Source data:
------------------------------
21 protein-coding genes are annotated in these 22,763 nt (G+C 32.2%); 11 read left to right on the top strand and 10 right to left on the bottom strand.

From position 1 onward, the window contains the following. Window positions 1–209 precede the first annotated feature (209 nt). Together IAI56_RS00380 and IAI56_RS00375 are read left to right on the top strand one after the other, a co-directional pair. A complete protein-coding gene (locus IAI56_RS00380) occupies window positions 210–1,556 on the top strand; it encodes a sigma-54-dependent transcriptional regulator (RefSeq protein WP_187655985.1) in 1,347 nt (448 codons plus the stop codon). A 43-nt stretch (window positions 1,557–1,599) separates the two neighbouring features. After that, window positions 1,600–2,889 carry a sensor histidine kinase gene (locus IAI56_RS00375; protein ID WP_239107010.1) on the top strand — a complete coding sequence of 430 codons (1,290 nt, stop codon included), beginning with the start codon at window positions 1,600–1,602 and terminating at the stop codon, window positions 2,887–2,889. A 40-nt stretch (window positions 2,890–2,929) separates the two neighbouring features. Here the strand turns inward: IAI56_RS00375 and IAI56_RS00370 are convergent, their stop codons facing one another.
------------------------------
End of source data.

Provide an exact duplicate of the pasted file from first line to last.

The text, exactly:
21 protein-coding genes are annotated in these 22,763 nt (G+C 32.2%); 11 read left to right on the top strand and 10 right to left on the bottom strand.

From position 1 onward, the window contains the following. Window positions 1–209 precede the first annotated feature (209 nt). Together IAI56_RS00380 and IAI56_RS00375 are read left to right on the top strand one after the other, a co-directional pair. A complete protein-coding gene (locus IAI56_RS00380) occupies window positions 210–1,556 on the top strand; it encodes a sigma-54-dependent transcriptional regulator (RefSeq protein WP_187655985.1) in 1,347 nt (448 codons plus the stop codon). A 43-nt stretch (window positions 1,557–1,599) separates the two neighbouring features. After that, window positions 1,600–2,889 carry a sensor histidine kinase gene (locus IAI56_RS00375; protein ID WP_239107010.1) on the top strand — a complete coding sequence of 430 codons (1,290 nt, stop codon included), beginning with the start codon at window positions 1,600–1,602 and terminating at the stop codon, window positions 2,887–2,889. A 40-nt stretch (window positions 2,890–2,929) separates the two neighbouring features. Here the strand turns inward: IAI56_RS00375 and IAI56_RS00370 are convergent, their stop codons facing one another.